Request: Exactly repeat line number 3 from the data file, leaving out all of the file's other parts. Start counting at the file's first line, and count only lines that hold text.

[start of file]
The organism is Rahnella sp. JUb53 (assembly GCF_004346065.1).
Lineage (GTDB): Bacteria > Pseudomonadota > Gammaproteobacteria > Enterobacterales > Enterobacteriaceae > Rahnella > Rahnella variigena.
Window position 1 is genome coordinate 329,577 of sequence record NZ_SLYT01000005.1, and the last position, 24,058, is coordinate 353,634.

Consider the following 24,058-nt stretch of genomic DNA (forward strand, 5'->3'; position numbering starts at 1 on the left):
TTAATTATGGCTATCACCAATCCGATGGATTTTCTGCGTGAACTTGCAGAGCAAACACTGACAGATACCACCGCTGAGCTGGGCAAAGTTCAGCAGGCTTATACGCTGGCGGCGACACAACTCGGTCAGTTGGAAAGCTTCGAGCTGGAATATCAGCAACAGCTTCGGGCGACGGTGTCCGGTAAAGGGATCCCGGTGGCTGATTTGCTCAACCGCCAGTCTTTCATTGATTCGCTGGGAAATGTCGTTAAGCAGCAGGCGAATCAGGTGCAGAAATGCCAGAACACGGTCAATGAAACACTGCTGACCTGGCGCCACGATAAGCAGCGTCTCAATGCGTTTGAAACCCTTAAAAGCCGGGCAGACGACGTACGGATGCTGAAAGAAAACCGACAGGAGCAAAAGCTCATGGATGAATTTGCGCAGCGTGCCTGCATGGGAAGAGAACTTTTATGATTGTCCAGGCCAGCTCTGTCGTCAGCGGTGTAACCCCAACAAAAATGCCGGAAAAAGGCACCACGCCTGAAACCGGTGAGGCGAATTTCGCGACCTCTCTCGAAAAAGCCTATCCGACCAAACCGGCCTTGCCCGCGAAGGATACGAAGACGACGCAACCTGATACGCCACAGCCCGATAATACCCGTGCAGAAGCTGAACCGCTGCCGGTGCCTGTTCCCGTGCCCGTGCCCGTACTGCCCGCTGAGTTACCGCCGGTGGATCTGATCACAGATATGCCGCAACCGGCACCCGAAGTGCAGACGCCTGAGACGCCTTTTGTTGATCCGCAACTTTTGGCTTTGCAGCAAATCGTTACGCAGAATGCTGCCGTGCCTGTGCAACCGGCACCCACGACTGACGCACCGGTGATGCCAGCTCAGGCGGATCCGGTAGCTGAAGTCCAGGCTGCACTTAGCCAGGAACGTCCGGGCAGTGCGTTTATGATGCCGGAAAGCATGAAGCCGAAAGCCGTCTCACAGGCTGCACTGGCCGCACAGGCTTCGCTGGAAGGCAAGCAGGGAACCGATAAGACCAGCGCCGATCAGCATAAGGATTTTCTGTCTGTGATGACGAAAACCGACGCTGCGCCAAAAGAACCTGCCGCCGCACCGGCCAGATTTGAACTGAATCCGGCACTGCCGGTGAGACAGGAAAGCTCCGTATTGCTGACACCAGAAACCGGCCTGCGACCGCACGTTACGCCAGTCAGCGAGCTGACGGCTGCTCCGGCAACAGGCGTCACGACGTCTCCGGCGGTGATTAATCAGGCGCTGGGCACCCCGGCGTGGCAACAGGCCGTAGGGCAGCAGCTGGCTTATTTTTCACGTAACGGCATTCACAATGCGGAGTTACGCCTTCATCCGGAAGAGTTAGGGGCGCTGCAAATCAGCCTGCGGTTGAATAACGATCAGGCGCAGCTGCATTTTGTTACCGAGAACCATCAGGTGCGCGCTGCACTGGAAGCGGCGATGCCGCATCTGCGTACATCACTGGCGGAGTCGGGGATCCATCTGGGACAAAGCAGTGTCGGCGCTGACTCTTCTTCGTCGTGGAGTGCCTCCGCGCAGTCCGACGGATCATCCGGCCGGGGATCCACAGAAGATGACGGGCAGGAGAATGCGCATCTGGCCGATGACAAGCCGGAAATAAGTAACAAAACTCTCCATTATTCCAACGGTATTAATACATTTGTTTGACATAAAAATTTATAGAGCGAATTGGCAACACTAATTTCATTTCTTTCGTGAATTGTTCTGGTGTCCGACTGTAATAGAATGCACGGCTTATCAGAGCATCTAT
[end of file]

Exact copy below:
Window position 1 is genome coordinate 329,577 of sequence record NZ_SLYT01000005.1, and the last position, 24,058, is coordinate 353,634.